Tip 3: The Wind Down Period
As described to me by a friend, the ‘Wind Down Period’ is something we all do naturally that hasn’t any designated name, but if you just nurture it a little, pay a little attention and allow yourself to shut off—the time you spend not working can really enhance your time when working.
If you work a non-creative nine to five job, it’s easy to come home, pop on your slippers and tune out until your post-work haze is shattered by the morning alarm but being a creative means that your work continues after the office door closes. Clearly you relax more at home but to enduce the WDP you need to actively force yourself to relax. IN JUST 5 EASY STEPS, YOU TOO CAN RELAX LIKE TRUMP IN AN ARMS FAYRE!
Give yourself a bedtime and stop an hour before bed
In said hour, be selfish and do whatever you need to relax
Go to bed and allow yourself to switch off—design ideas at bed don’t bode well for great periods of rest
Avoid screens where possible in this hour, imagine trying to sleep staring at a lightbulb; a screen is no different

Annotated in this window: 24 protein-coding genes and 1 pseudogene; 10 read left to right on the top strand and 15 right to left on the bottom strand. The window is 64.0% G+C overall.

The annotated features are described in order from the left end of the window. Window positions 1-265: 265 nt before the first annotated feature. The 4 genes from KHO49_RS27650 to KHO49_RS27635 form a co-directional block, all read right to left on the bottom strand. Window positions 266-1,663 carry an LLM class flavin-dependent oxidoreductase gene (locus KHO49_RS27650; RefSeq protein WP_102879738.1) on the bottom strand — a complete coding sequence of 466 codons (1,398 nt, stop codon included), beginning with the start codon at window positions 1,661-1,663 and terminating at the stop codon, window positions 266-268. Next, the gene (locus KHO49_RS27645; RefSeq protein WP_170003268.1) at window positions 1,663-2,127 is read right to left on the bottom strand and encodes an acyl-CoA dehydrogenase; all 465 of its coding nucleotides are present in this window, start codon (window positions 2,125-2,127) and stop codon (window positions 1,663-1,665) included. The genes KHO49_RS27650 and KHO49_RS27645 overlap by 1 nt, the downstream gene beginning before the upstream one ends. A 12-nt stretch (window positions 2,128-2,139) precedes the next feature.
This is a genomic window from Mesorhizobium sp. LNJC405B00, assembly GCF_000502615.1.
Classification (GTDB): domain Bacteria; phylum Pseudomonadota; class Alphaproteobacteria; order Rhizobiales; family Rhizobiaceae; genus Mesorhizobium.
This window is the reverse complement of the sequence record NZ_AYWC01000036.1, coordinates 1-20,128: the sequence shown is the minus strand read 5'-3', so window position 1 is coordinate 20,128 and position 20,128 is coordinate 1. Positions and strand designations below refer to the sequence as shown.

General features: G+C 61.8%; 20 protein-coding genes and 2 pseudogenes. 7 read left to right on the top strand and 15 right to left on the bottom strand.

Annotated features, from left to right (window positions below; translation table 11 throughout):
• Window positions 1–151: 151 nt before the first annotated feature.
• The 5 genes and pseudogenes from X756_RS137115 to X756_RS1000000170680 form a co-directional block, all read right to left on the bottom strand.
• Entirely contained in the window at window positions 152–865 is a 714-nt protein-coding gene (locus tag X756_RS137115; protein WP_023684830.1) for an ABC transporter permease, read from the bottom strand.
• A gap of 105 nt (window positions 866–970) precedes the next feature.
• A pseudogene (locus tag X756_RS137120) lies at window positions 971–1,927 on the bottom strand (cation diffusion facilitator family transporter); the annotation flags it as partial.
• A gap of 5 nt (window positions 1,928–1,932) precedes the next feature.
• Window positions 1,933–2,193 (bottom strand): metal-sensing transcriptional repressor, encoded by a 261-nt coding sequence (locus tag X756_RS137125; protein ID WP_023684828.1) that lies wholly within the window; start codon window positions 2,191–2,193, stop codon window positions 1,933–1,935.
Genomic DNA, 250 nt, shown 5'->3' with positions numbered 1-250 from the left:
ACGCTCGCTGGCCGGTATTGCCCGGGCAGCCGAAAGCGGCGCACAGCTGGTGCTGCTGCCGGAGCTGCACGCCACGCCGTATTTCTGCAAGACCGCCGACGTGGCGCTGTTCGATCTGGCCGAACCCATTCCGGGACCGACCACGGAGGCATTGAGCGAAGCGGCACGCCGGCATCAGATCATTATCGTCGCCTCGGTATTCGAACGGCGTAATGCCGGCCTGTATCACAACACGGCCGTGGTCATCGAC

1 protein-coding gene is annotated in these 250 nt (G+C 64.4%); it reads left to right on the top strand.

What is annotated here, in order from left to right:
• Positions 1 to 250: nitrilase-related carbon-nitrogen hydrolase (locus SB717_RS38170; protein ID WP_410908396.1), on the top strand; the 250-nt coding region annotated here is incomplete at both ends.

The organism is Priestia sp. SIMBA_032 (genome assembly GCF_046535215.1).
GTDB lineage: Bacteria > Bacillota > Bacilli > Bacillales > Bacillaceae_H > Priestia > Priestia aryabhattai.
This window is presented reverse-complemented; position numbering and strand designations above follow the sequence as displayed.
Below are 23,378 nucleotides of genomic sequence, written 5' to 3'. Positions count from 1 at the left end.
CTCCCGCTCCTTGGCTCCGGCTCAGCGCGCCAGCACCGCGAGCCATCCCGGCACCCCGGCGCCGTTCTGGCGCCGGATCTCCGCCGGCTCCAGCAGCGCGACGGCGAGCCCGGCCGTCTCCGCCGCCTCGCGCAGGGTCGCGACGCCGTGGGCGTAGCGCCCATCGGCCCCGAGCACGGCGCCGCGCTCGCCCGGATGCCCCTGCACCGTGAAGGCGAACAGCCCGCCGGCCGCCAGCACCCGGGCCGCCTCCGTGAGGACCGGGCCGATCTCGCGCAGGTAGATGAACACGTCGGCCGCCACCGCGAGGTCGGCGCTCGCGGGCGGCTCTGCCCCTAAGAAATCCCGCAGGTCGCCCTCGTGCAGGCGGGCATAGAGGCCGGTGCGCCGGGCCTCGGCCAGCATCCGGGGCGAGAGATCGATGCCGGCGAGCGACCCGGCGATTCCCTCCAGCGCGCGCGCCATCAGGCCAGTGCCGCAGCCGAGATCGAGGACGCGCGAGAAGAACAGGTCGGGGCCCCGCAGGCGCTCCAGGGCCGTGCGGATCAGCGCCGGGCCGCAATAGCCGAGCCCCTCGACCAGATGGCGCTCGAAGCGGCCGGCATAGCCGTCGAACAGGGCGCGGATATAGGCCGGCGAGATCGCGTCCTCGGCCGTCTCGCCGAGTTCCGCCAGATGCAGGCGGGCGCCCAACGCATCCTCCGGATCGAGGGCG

Do not even think about Adobe in the WDP, for this hour, it is the devil
Tip 4: Proactive breaks
Sometimes when you are operating on all pistons, your head can only think of nice shapes, colours and compositions; you couldn’t think of anything worse than sitting and doing nothing with only a sandwich as company—I’m referring to lunch hour here.
I found myself in my current job sitting and being bored just staring into the void of a packet of crisps, so now I draw people, their hats and shapes with felt tips and cuts of paper. If you can’t rest and only want to keep going, then do so; but make sure it’s totally bat poop crazy for me, yeah?
Tip 5: Sit and do bugger all
Apposed to the previous tip, sometimes you just need to not do any work or anything full stop. It’s not wrong to want to do nothing every now and them. Sit down, stare at the wall and enjoy doing nothing more than carving the seat of the chair.